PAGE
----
By Darragh O’Grady and JWG.
It is very easy to get confused and overwhelmed by all the crypto-currencies (or math-based currencies) out there. It started out relatively simple with just bitcoin a few years ago. Now other currencies have joined the fray, including but not limited to, Litecoin, Dogecoin, Peercoin, Ethereum, Mastercoin, Counterparty, Ripple, NXT, BitSares and Namecoin. What is one to make of all this innovation? How could it impact the regulatory agenda, and how will the regulatory agenda impact how these technologies evolve?
To make sense of it all, there are a few basic concepts to be clear on. In this article, we will cover the difference between protocols and networks, and why these are key to understanding which crypto-currency technology to focus on from a regulatory perspective.
Bitcoin versus bitcoin
First, Bitcoin (with a capital B) is a protocol: i.e., rules of behaviour encapsulated in software. bitcoin (with a lower-case B) is the unit of value (or crypto-currency) which arises from a set of machines implementing the same Bitcoin protocol collaborating as part of a single network.
Because of the rules encapsulated in the Bitcoin protocol, the more machines there are in a given network, the harder it is to fake transactions that occur on the network.
The bitcoin currency arises from the first implementation of the Bitcoin protocol; since 2009, more and more machines have been added to the original network, increasing the value of bitcoins created through this network.
But why does this increase the value of bitcoins created? Because Bitcoin (the protocol) relies on ‘proof of work’ to validate transactions, and proof of work essentially involves computing power which, in turn, requires electricity, hardware, storage, networks, etc. There is implicit value in demonstrating proof of work – this is why so-called miners (machines on the network that implement the protocol) get ‘rewarded’ in bitcoins.
Due to the way the protocol works, over time ever more resources are needed to demonstrate proof of work. And the more participants there are on the network, the more resources are required to ‘fake’ transactions. In essence, the cost of being a ‘dishonest’ miner is greatly exceeded by the economic benefits of being an ‘honest’ miner.
So this is why ‘bitcoin’, the currency, is the most important crypto-currency out there. Its robustness and trust-worthiness exceed that of any other ledger system (physical or digital) by a wide margin.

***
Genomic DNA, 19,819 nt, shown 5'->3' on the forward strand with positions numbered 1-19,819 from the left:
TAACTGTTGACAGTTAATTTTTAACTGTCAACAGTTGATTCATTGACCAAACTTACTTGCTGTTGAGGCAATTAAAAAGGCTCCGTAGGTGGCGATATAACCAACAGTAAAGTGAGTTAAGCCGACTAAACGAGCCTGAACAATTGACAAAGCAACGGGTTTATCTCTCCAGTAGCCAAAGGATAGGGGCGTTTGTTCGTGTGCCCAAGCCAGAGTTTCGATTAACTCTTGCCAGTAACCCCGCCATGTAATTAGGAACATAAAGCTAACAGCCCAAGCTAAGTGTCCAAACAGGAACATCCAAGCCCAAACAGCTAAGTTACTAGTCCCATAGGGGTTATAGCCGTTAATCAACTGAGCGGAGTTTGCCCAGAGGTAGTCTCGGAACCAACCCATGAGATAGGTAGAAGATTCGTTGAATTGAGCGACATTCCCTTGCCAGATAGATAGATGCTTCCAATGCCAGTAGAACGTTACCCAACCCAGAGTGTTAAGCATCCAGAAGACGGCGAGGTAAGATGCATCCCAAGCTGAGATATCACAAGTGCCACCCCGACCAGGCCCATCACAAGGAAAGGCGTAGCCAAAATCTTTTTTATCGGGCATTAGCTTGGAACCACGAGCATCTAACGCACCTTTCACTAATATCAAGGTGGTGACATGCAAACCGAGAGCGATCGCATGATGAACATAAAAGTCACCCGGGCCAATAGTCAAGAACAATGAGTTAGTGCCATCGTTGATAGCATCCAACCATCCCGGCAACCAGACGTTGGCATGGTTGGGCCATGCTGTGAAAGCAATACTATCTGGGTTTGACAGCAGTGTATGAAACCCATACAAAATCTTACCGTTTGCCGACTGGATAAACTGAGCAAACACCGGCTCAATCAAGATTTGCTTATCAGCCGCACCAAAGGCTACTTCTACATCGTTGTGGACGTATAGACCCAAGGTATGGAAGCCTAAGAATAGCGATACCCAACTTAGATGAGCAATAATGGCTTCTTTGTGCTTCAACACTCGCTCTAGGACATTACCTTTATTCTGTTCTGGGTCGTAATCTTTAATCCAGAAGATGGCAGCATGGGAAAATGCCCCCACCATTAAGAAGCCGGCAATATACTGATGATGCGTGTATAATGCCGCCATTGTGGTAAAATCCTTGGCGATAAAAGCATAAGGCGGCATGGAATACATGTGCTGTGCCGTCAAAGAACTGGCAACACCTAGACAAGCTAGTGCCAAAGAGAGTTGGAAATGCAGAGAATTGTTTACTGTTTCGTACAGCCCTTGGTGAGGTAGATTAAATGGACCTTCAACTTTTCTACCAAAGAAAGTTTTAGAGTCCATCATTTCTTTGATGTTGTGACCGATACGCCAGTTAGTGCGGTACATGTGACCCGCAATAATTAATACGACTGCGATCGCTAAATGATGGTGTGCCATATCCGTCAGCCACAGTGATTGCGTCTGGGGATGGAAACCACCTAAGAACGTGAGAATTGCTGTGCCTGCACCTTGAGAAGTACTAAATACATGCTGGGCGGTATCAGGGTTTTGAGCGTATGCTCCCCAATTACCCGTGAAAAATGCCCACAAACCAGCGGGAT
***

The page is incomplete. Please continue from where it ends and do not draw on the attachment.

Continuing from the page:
Technically, so-called ‘altcoins’ are other instances of the Bitcoin protocol. Some of them use the same version of the Bitcoin protocol as bitcoin (i.e., the same software), but others use modified variants of the Bitcoin software.
All Bitcoin-based altcoins, therefore, require their own network of machines to validate transactions, separate from the bitcoin network. As with bitcoin, the larger the number of machines in the altcoin’s network, the more robust and trustworthy the network and the more valuable the altcoin ‘currency’.
However, most altcoins have a relatively small number of machines on their network (compared to bitcoin), making them much less valuable than bitcoins.
So why create altcoins? Altcoins allow new types of currencies to be experimented on – for example, to implement ‘coloured coins’ (linked to specific assets) or ‘smart contracts’, etc. While the basic Bitcoin protocol allows for changes and improvements to the protocol, changes are expensive to deploy, so only mature, proven enhancements will make their way into the core protocol.
Some crypto-currencies rely on the basic robustness of the bitcoin network to govern value, but are otherwise able to perform some transactions that are not recorded on the primary ‘blockchain’ or ledger. Standards around this are just emerging (called ‘sidechains’), but technologies like Mastercoin and Colored Coins are examples of early implementations. A key feature of sidechains is that they cannot ‘mint’ new coins.
Other technologies, such as Ripple, Ethereum, NXT, etc., use different protocols to ensure the trustworthiness of the network, and have other features that make them more suitable for use cases that Bitcoin would not be appropriate for.
For wholly decentralised protocols (i.e., where no assumption is made about the trustworthiness of the members of the network), the size of the network is key.
For partially decentralised networks (i.e., where some trusted members are required), the network can be smaller and more efficient. But how decisions are made over which members are ‘trusted’ becomes key.
For regulated environments, it is likely that partially decentralised protocols will be the most appropriate, as trusted participants can be established through rule of law and regulatory oversight. This would work within national or economic boundaries, but any transactions crossing legal jurisdictions would almost certainly need to rely exclusively on trustless networks.
In the short term, there are many routes for banks, governments and market participants to experiment with efficient crypto-currency based solutions to support regulated economic activity (whether existing activity or new activity enabled through these technologies). Which networks and protocols will be used in the end is impossible to predict right now, but all stakeholders should be experimenting with these initial technologies and their findings will certainly influence the direction to go in.